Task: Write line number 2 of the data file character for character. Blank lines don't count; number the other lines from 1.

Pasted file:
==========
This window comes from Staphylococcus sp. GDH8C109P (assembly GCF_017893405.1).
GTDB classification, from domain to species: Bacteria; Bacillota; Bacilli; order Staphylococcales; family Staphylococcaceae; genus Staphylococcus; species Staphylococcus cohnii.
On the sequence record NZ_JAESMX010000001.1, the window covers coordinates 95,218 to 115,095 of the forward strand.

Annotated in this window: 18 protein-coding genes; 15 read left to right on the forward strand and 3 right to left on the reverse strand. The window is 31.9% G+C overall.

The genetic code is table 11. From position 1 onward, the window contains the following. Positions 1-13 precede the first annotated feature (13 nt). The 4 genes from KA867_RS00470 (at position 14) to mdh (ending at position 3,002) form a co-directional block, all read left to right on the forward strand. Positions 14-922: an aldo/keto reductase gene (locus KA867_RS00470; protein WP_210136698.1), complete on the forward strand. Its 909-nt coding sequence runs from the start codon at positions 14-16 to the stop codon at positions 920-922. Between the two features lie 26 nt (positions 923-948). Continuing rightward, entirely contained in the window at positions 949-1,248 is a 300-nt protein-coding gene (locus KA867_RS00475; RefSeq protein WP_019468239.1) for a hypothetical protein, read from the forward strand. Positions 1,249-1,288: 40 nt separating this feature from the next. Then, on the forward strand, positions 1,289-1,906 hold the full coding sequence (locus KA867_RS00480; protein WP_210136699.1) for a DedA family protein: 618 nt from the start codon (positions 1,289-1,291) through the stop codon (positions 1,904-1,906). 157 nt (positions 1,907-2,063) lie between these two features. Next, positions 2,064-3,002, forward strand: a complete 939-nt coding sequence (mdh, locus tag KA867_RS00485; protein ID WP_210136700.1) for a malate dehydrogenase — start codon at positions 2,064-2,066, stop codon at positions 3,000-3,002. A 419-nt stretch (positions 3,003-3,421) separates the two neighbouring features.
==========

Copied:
GTDB classification, from domain to species: Bacteria; Bacillota; Bacilli; order Staphylococcales; family Staphylococcaceae; genus Staphylococcus; species Staphylococcus cohnii.